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Public examines chosen route for proposed Anchorage U-Med road

Sean Doogan
More than 150 Anchorage residents shrugged off the city's first significant snowfall in weeks to attend a review of a controversial road project that would bring a northern access point to the congested U-Med area, and which some critics see as a foregone conclusion. Courtesy Dowl HKM

More than 150 people filled the multi-purpose room of East High School in Anchorage late Tuesday evening to review the recently announced route chosen for the Northern Access to U-Med road project. The path would connect Elmore Road with South Bragaw Street -- bisecting through seven-tenths of a mile of wooded and swampy property between the University of Alaska Anchorage and Alaska Pacific University campuses.

The 80-foot wide right-of-way for the road would cut through property owned by UAA, APU, Providence Alaska Medical Center, The Southcentral Foundation, the Alaska Native Tribal Health Consortium, and the Municipality of Anchorage. The area is among the fastest growing employment centers in the city, and the road is supposed to alleviate road congestion and provide more access for the people who work there, an estimated 11 percent of the city's workforce.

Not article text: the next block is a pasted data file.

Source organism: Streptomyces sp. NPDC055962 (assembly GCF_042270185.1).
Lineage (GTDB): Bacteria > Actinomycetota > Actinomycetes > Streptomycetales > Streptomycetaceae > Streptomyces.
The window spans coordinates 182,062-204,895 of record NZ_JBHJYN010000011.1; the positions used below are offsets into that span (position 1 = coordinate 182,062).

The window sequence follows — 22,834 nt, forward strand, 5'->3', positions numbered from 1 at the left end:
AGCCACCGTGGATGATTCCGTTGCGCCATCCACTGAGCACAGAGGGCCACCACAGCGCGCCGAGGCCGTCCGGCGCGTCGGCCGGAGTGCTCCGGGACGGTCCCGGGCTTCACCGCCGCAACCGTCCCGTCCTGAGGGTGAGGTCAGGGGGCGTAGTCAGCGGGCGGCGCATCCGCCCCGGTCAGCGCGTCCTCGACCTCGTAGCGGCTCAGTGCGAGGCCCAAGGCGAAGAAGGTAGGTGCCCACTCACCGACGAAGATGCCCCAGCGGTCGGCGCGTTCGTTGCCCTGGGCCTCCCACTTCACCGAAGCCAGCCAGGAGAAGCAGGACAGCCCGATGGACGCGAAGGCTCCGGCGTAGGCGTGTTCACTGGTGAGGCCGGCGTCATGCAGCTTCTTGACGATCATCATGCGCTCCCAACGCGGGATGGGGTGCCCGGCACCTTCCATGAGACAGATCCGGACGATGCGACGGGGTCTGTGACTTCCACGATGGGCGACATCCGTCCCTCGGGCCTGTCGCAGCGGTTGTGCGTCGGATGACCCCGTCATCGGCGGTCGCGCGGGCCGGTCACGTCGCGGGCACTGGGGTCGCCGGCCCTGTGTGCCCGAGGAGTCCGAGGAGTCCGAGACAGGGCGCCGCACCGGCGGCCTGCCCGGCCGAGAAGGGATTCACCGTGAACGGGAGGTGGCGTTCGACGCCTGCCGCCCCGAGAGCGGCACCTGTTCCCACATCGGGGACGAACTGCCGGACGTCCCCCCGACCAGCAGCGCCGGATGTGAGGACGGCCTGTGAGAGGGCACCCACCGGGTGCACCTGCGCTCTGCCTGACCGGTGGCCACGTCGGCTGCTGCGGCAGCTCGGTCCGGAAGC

The Northern Access to U-Med project was funded last year by the Alaska Legislature and identified as a critical need by both the state and the municipality. The Alaska Department of Transportation and Public Facilities said traffic through the main access to the area -- which also includes Alaska Native Medical Center, and a psychiatric hospital and juvenile correctional facility -- is over-capacity during peak hours, with an average of 9,000 vehicles per day going down its narrow pavement. The road -- now only 20 percent designed -- would allow more access into the area on the north side of the UAA campus and the end of Elmore road -- which ends next to Providence Hospital and the new UAA sports complex being built. The road's estimated to cost $19.4 million dollars.

Stewart Osgood, project manager for Dowl HKM, the engineering firm overseeing the project, said it could potentially handle as many as 17,000 cars per day, but is only projected to see about half that traffic when it first opens. Osgood said the road route makes sense because of where people who work there are coming from.

"49 percent of the traffic that goes through the area is coming from the North and the East," Osgood said.

Local opposition

But ever since it was first proposed in the late 1980's by then-Mayor Tom Fink, the roadway has faced stiff opposition from area community councils and those who don’t want to see the green space disturbed for another road. And that opposition was on full display at East High Tuesday night as the Alaska Department of Transportation, the Municipality of Anchorage and Dowl HKM rolled out their preferred route for the roadway.

The project plan met with both support and opposition by the people who showed up to review it on Tuesday evening as the first significant snowfall in many days blanketed the city.

"I have mixed feelings about the project," U-Med area resident Joanie Nardini said. Nardini said she used to work in the district and believed the roadway was needed to alleviate traffic congestion, but now said she isn't sure if eliminating more green space to build the road is a good idea. Others were far more certain of their take on the road.